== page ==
One feature of my childhood was the Wavertree Garden Suburb Christmas party.
The Garden Suburb Institute building still stands on Thingwall Road, around the corner from Christ the King church. Children in the neighbourhood were invited free of charge. It was the only social event we attended that was not Catholic. They said a funny grace before meals that we did not recognise – my first exposure to ecumenism. It made no difference to the food. It tasted better. There were spam and fish paste sandwiches and jelly and blancmange. Each child went home with a bag of sweets, a toy and an orange.
Looking back, the significant feature of that event for me was that it took place after Christmas, in late January. Christmas was never over until the Institute Party had been and gone.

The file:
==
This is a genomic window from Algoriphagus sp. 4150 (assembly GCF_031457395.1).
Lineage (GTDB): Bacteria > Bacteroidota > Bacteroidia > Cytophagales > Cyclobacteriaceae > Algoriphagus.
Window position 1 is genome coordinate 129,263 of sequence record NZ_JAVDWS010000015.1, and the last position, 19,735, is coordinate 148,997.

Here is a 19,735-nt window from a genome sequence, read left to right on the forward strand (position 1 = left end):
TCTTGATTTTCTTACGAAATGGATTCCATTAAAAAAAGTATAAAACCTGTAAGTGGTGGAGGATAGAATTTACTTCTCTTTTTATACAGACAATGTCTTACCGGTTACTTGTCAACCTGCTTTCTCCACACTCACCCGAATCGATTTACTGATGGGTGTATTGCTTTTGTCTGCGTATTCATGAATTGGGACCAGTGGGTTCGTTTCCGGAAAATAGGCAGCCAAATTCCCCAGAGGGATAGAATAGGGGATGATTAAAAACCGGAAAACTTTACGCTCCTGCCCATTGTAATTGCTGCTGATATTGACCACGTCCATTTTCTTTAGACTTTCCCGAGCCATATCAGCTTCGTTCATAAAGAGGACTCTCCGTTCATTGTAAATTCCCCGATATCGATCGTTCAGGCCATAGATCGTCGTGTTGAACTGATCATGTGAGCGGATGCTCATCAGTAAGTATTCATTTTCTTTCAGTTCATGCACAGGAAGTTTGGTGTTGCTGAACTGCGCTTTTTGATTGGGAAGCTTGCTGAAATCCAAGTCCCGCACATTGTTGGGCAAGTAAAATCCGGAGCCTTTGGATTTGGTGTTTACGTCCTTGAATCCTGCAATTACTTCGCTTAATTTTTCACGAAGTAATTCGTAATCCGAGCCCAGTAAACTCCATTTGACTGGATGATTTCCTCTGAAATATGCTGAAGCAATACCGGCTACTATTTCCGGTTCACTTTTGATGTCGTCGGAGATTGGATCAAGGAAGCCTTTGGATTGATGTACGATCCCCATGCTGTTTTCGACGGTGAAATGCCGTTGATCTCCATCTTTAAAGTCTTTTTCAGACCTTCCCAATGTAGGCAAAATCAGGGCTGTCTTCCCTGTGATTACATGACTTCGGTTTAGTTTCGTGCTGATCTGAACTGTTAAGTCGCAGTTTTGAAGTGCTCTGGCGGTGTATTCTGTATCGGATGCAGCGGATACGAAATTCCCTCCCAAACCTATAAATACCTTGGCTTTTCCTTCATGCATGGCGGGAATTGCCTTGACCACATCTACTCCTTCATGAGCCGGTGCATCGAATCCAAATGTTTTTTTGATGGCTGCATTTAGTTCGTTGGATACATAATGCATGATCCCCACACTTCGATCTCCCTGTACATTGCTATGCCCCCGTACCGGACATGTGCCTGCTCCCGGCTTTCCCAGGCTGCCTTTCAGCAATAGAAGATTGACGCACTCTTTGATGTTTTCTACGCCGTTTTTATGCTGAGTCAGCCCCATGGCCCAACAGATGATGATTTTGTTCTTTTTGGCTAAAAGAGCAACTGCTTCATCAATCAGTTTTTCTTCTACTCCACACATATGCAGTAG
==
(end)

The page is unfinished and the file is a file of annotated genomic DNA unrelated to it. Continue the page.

In primary school we sang 'We long to see thee so'. The hymn matched the mood. We not merely longed for Christmas, we ached for it. Psychologists speak of delayed gratification. Advent was delayed gratification with a vengeance. The Christmas tree only went up on Christmas Eve. But Christmas, when it came, lasted 12 days, ending on the Epiphany. Carols were happily sung up to that point. The liturgy obliged by extending the Christmas season until 2 February, the Feast of the Purification.
Are there any Christmas parties in January these days? I doubt it. If we followed that pattern today, we would be out of sync with the rest of society. The cycle of Christmas parties begins before Advent itself. I go with the flow but cling to a few acts of defiance: I avoid eating turkey before Christmas Day and try to celebrate the Epiphany as if it were Christmas Day itself. And I leave my crib out until 2 February.